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Hypervisors have evolved and matured over the last decade, but they can still pose problems in certain circumstances. For example, disk-intensive tasks can impair performance when executed simultaneously on multiple workloads, hardware platforms must be configured to optimize hypervisor behavior, and even hardware subsystems can impact hypervisor operation. Fortunately, many issues are relatively simple and quick to correct, but IT administrators must be able to recognize and correct problematic situations in order to preserve top performance and stability.
How to overcome antivirus software interfering with hypervisor performance
Performance problems can occur when antivirus software is running in the host operating system as well as each virtual machine (VM). As scanning processes hypervisor-related files or folders, like vmms.exe or vmwp.exe, it is possible to disrupt the behavior of related VMs. This can occur because a file is locked when it is accessed by any application -- in this case, the antivirus tool locks a critical virtualization file during scanning, which prevents access by other software, resulting in hypervisor performance problems or even hard errors.
For example, when antivirus software is installed on the host operating system and used to scan hypervisor components, the hypervisor or OS may report a variety of errors. In Hyper-V, you may see errors performing operations on files with user-mapped sections open, or problems with virtual network ports failing to power on because they are not available or aborted I/O operations.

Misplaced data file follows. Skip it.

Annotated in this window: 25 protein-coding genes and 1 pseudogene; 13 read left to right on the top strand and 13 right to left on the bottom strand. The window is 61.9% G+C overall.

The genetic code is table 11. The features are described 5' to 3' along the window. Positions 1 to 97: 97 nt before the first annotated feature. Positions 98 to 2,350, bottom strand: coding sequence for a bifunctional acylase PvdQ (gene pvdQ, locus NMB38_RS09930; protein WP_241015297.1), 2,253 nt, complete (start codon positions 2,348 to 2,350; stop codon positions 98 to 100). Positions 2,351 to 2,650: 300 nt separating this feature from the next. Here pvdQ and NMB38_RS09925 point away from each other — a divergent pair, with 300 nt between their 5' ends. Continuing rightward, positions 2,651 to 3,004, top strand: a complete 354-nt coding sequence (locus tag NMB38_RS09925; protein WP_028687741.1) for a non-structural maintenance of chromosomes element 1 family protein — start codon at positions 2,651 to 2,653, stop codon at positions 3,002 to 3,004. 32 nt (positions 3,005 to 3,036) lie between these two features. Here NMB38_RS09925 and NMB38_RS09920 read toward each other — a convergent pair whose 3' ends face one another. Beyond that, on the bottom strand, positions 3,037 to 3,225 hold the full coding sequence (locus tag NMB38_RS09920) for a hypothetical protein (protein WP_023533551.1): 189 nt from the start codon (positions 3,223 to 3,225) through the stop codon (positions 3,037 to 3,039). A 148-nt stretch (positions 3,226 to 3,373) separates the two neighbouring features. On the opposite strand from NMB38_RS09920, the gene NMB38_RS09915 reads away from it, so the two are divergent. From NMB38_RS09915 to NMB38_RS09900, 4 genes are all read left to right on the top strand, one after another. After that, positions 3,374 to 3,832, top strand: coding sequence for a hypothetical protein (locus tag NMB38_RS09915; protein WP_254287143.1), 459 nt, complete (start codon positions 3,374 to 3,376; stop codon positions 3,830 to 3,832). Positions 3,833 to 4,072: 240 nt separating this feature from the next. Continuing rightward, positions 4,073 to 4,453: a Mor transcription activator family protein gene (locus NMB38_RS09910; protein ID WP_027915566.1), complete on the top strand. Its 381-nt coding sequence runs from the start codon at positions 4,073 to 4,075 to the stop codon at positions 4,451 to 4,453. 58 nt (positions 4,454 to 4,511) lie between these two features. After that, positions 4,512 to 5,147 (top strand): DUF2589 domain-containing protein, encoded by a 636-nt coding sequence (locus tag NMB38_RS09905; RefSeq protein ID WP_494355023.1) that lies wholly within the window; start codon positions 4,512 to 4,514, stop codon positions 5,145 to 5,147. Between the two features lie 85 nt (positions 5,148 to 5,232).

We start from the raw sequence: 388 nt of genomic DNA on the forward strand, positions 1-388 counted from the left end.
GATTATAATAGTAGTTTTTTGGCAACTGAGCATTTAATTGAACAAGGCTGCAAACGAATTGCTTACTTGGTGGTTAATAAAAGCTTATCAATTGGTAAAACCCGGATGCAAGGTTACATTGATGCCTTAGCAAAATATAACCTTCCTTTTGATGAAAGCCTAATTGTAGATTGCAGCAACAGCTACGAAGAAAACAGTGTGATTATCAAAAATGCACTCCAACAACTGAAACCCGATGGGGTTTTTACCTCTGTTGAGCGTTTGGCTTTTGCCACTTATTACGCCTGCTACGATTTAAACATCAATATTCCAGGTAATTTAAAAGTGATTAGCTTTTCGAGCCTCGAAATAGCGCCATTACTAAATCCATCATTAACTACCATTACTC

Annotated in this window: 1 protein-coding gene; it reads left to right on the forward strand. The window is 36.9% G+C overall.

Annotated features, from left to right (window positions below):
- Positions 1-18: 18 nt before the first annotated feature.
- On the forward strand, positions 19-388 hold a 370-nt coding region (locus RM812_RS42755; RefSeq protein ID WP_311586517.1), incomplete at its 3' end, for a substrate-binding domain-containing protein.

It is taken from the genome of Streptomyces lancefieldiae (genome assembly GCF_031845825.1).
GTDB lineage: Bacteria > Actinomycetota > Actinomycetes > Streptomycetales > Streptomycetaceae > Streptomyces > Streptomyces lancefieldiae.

Generally speaking, run antivirus software in the host operating system or in the individual VMs, but not both. If you are not running any other applications in the host OS (the host is only running the hypervisor such as Hyper-V), then do not install antivirus software in the host OS; install the antivirus software in the individual VM instead.
If you are already running applications in the host OS, that may be the best place for antivirus software while foregoing antivirus software in the individual VMs, but be sure to exclude the VM configuration files folder, the VM VHD files folder, the snapshot files folder and core hypervisor elements such as Hyper-V's vmms.exe and vmwp.exe to prevent a dip in hypervisor performance. Remember, you may need to restart the hypervisor manager once exclusions are configured in the antivirus software.
Errors involving user-mapped sections may also indicate a corrupted VM configuration file, which cannot be corrected by restarting the hypervisor manager. Instead, the entire VM may need to be restored from a backup or be recreated entirely.
In addition, it is always a recommended practice to keep the antivirus engine updated with the latest version to ensure best scanning speed and stability.
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